The cadet program is designed to foster leadership and good
citizenship in America’s youth, using aerospace education, Air Force
role models and emphasis on public service. Cadets may participate in a
variety of activities, gain rank and increased recognition in the
program and receive benefits for participation in the program should
they choose to enter military service. Most of all, it challenges them
to learn and grow in ways they may not have had the opportunity to were
it not for the program.
Cadet Program Structure
The Cadet Program itself is divided into five phases – the
Motivation Phase, and four primary phases (the Learning Phase, the
Leadership Phase, the Command Phase, and the Executive Phase) –
dedicated phases for learning and growth. The Motivation Phase
introduces the prospective cadet to the requirements, procedures and
goals of CAP.
After the Motivation Phase, the next four phases use aerospace
education, leadership, physical fitness, and moral leadership to instill
and develop qualities of leadership and responsibilities in the cadet
members. The entire cadet program is oriented toward an activities
program held within the individual squadron setting. Activities selected
by a squadron for its program are designed to meet the individual
member's need. Throughout the cadet program, from the first achievement
through to the completion of the program; emphasis is placed on
individual and group study, instruction and attainment. Each of the four
phases emphasizes the four program areas mentioned above as well as
individual unit activities, such as drill team, color guard, model
rocketry, and emergency services training. As cadets progress, they earn
ribbons, awards, and increased grade, rewarding their commitment and
achievement in the program. Each phase becomes more challenging and
builds on what the cadet has already learned.
In Phase I, the Learning
Phase is just that cadets learn to function in a military-type
environment. They learn to march, wear their uniform properly, learn the
principles of followership, and begin to learn about the aerospace
In Phase II, the Leadership
Phase, cadets become more involved in the program. They may enter
leadership roles in their squadron and attend a CAP encampment, which is
designed to give cadets an introduction to the Air Force culture and
hands on leadership and aerospace training in a team environment. It is
at the conclusion of this phase that they receive the first major award
for achievement in the Cadet Program, the General Billy Mitchell Award.
In Phase III, the Command
Phase, the cadet is expected to take on greater responsibility for
activities and training within their squadron. They must assume a
leadership position and mentor younger cadets in a variety of areas. In
addition, they must also become knowledgeable in different staff areas,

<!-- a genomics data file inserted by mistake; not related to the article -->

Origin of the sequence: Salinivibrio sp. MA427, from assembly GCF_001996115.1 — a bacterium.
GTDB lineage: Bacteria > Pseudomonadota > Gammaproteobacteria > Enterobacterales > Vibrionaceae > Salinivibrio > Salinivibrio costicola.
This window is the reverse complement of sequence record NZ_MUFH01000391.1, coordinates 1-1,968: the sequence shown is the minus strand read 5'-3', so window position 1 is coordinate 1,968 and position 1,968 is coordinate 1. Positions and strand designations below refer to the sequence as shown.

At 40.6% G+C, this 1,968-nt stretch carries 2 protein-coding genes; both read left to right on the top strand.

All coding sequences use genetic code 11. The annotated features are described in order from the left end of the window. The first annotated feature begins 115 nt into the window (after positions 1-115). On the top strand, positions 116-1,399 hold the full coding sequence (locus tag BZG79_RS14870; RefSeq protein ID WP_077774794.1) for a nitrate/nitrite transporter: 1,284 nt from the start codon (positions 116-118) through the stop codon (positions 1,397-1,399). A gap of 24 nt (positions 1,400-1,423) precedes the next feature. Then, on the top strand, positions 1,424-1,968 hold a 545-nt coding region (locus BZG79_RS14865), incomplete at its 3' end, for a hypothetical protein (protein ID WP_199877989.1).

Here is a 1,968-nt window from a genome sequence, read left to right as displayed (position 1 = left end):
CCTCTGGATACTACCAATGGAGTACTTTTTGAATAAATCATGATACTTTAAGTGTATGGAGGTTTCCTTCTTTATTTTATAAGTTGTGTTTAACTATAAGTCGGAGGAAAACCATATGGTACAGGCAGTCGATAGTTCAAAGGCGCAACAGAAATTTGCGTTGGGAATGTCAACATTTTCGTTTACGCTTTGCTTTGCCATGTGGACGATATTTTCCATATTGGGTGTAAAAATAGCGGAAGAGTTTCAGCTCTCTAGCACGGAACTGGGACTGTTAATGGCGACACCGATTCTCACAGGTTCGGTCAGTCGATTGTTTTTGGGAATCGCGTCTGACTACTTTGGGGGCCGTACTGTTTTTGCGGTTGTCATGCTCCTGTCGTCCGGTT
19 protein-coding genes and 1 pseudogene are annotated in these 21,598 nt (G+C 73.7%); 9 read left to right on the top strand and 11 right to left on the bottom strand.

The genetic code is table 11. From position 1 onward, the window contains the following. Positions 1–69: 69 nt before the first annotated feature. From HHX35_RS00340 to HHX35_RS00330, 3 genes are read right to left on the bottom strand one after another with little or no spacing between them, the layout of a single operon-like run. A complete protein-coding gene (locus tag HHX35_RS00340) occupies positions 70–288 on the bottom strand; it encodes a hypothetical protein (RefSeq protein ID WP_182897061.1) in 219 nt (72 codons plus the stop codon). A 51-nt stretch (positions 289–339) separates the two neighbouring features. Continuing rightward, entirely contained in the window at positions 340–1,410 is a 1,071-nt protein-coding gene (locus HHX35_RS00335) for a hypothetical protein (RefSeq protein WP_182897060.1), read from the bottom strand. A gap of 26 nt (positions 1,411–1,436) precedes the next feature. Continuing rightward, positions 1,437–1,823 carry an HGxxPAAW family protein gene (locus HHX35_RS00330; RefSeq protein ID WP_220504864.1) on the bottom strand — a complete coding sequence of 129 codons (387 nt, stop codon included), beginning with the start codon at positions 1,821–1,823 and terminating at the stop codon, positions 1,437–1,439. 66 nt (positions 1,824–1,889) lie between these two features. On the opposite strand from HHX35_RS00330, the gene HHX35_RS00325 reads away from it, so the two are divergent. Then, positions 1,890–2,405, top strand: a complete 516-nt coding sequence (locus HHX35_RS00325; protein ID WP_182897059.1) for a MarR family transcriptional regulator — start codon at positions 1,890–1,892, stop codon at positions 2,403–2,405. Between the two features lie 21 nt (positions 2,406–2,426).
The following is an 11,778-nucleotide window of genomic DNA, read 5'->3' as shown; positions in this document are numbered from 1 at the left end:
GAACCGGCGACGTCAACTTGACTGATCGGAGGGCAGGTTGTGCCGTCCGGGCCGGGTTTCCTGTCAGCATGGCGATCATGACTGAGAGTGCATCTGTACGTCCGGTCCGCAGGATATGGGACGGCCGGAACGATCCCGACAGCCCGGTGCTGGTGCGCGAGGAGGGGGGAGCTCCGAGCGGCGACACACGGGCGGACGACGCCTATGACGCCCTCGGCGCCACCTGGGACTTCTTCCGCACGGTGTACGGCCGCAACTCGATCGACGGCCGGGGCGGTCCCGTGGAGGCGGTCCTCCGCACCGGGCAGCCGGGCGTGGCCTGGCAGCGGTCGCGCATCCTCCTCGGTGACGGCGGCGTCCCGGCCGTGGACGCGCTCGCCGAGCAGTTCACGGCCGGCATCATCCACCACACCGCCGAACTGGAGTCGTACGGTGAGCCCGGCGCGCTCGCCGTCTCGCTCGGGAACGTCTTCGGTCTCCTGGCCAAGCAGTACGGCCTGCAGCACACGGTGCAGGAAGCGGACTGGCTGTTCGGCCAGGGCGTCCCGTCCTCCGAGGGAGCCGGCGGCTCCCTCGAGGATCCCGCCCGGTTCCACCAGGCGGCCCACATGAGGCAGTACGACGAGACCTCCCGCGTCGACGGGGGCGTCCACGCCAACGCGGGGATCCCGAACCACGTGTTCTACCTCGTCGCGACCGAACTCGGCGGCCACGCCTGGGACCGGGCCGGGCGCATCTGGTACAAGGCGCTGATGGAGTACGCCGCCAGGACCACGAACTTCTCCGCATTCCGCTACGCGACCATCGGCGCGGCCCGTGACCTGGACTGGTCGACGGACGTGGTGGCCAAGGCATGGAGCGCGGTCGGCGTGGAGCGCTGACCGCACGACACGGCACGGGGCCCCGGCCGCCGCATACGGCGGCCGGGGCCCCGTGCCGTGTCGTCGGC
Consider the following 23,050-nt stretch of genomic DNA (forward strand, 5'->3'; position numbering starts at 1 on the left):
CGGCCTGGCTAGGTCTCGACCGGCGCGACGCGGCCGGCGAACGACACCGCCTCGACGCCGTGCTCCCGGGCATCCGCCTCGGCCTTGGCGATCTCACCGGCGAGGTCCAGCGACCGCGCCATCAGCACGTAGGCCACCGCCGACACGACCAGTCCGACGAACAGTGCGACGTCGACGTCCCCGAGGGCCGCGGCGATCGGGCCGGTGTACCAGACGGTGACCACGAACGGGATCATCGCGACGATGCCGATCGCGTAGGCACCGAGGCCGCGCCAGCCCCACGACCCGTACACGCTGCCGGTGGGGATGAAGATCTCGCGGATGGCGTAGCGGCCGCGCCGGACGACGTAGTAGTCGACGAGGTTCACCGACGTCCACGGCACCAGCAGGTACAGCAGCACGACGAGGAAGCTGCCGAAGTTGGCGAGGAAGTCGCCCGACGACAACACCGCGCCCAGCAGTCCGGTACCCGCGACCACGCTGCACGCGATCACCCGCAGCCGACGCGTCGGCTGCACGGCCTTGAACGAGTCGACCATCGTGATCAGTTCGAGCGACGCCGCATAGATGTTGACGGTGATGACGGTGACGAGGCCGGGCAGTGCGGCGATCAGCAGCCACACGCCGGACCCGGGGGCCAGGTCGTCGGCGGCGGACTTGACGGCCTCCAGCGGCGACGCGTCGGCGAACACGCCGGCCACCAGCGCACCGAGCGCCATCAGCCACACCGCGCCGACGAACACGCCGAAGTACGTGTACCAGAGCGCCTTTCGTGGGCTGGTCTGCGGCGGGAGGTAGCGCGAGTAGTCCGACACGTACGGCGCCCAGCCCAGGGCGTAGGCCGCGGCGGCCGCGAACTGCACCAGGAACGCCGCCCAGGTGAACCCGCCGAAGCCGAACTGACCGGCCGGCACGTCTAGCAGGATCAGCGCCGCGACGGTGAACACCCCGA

learning from their senior member counterparts in areas such as public
affairs. This is in addition to continuing the activities they began in
Phases I and II. At the conclusion of this phase, the cadet may receive
the Amelia Earhart Award and go on to the final phase of cadet training.
In Phase IV, the Executive
Phase, are designed to provide high level leadership experiences to the
individual cadet. When the cadet has completed the requirements for
Phase IV, they will receive the General Ira C. Eaker Award and become
eligible to test for the highest award for achievement in the Cadet
Program, the General Carl A. Spaatz Award. The Spaatz Award is a
comprehensive evaluation of all aspects of the cadet program phases.
This exam is passed by less than one percent of the total cadet
population. Once a cadet has passed the Spaatz examination, they are
promoted to the highest grade in the program, cadet colonel. Most attend
college and pursue aerospace
careers; many have earned a pilot certificate; and all are advisors
to those involved with conducting the cadet program. Spaatz cadets
continue to improve themselves through applying what they have learned
throughout the cadet program and assisting other cadets to excel.
Activities and Rewards
Cadets at all levels of CAP enjoy a wide variety of activities at
the squadron, wing and national level. Cadets may train and participate
in SAR missions, enjoy orientation flights, take field trips, go to the
encampments we have described (mandatory for
Phase II completion), etc. In addition, they may become eligible to
go on a variety of national activities designed to complement the cadet
curriculum. These activities cover a wide range of aerospace, emergency
services, career exploration, and leadership topics. Cadets may even
qualify to travel to a foreign country to represent Civil Air Patrol and
the United States.
Cadets may also qualify for college scholarships. Cadets wanting to
enlist in the Air Force and holding the Mitchell Award may enlist at a
higher pay grade over their contemporaries. This can mean thousands of
extra dollars over a career. The Cadet Program offers today's youth
unlimited opportunities to excel.
1. Must be between 12 and 18 years old.
2. Attend Cadet Meeting as our Guest for three meetings. See Welcome page for where and when we meet.
3. At the third meeting,you will be given instructions on how to make an on-line appliccation for membership.